I definitely don’t want the president to get closely — or even remotely — involved in any kind of lies, deception or pretense. I also wouldn’t want him to get involved in — God forbid — distracting the public’s attention from the disasters hitting the country by fabricating other disasters. What I want to bring to his attention is that using topnotch media experts would quite easily enable him to illustrate and highlight his achievements — which no one would pay attention to — explaining how profound and effective they are. This could also reveal the grave dangers surrounding us, and the tremendous effort that has been exerted to fight them. That way, the president won’t need the media and he won’t need to state that “it’s a shame” again, because they won’t be holding the dog anymore — he would be the one holding the dog, wagging it whichever way he likes.

3. The King’s Speech, 2010

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In this four-Academy-Award-winning film, the young king of England, George VI, suddenly ascends to the throne. He hires a speech expert to help him communicate with the people and stir up their emotions through his speeches, whether on radio, TV or live.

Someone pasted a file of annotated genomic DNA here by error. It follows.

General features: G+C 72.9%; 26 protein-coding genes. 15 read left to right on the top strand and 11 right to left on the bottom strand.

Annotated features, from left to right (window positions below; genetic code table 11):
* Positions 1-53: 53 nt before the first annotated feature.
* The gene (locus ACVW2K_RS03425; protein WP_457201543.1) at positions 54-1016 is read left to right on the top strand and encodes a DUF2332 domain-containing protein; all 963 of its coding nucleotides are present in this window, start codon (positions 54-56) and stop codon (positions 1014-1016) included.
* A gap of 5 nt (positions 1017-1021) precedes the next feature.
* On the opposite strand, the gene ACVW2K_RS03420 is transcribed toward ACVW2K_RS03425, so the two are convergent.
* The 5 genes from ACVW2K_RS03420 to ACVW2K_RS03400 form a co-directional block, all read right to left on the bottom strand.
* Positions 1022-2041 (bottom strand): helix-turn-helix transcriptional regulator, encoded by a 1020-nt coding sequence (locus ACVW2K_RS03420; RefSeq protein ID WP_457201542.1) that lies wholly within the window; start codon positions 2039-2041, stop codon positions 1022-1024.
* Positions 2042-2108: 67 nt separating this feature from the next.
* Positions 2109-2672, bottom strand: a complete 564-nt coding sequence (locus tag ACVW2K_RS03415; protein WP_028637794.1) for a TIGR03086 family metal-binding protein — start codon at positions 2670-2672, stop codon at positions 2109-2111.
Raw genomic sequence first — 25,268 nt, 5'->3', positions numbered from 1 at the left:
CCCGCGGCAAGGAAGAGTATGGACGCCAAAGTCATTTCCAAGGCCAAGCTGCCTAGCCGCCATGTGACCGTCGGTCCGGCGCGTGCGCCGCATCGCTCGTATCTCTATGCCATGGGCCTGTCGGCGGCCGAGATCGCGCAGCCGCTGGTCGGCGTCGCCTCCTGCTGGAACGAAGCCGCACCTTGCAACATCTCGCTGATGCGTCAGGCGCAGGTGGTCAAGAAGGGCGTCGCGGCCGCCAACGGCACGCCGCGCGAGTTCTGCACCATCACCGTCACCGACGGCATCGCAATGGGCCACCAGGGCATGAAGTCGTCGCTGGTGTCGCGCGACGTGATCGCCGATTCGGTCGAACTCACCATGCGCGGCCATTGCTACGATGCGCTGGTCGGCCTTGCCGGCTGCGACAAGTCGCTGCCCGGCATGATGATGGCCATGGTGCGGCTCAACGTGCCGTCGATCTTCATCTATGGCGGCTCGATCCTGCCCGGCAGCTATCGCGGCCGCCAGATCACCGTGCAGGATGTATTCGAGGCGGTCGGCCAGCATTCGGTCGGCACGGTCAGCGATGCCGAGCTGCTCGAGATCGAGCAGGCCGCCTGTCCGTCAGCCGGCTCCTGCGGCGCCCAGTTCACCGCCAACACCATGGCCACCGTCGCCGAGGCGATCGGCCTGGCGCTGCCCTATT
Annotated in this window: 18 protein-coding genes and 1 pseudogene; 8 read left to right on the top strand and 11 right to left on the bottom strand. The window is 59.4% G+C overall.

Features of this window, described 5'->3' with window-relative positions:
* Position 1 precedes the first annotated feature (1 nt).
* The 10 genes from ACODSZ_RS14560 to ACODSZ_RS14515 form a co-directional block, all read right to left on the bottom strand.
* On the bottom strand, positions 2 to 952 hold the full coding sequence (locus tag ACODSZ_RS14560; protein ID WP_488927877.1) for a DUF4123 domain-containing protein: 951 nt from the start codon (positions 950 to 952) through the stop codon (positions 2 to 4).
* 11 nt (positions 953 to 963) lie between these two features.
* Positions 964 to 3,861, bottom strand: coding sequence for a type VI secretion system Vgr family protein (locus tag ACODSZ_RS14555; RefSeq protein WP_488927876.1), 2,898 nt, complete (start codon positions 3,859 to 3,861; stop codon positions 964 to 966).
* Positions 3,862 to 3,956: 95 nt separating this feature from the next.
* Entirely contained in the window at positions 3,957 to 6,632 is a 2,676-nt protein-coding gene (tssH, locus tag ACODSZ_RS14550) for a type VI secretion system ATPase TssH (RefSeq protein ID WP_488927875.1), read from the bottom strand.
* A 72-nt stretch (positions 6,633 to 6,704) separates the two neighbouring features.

In principle, the president doesn’t have problems in speech, and his articulation is perfectly sound. The problem lies in the emotional, genuine and wholehearted nature of his speeches, which reflect a sweeping kindness and great tenderness in phrases like “Don’t you know that you’re the light of our eyes?” or “I swear to God Almighty, if I could be sold, I’d sell myself.” Such phrases are well understood by the simple and beautiful Egyptian public. But malicious people, inside and outside Egypt, pick on them, trying to use them to falsely prove how shallow the president’s vision and culture are, and how superficial and populist his approach to speeches is.

This film would bring the president’s attention to the necessity of using specialists again, to prove that he has a brilliant ability to develop his oratory, crushing everyone in and outside Egypt, whether laymen or intellectuals. He would silence them forever, showing them that he has enough vision, strategy, depth and insight — and at the same time enough rhetoric and simplicity — to make him the most eloquent orator in history — similar to Stalin, Churchill, Hitler and even Hosni Mubarak.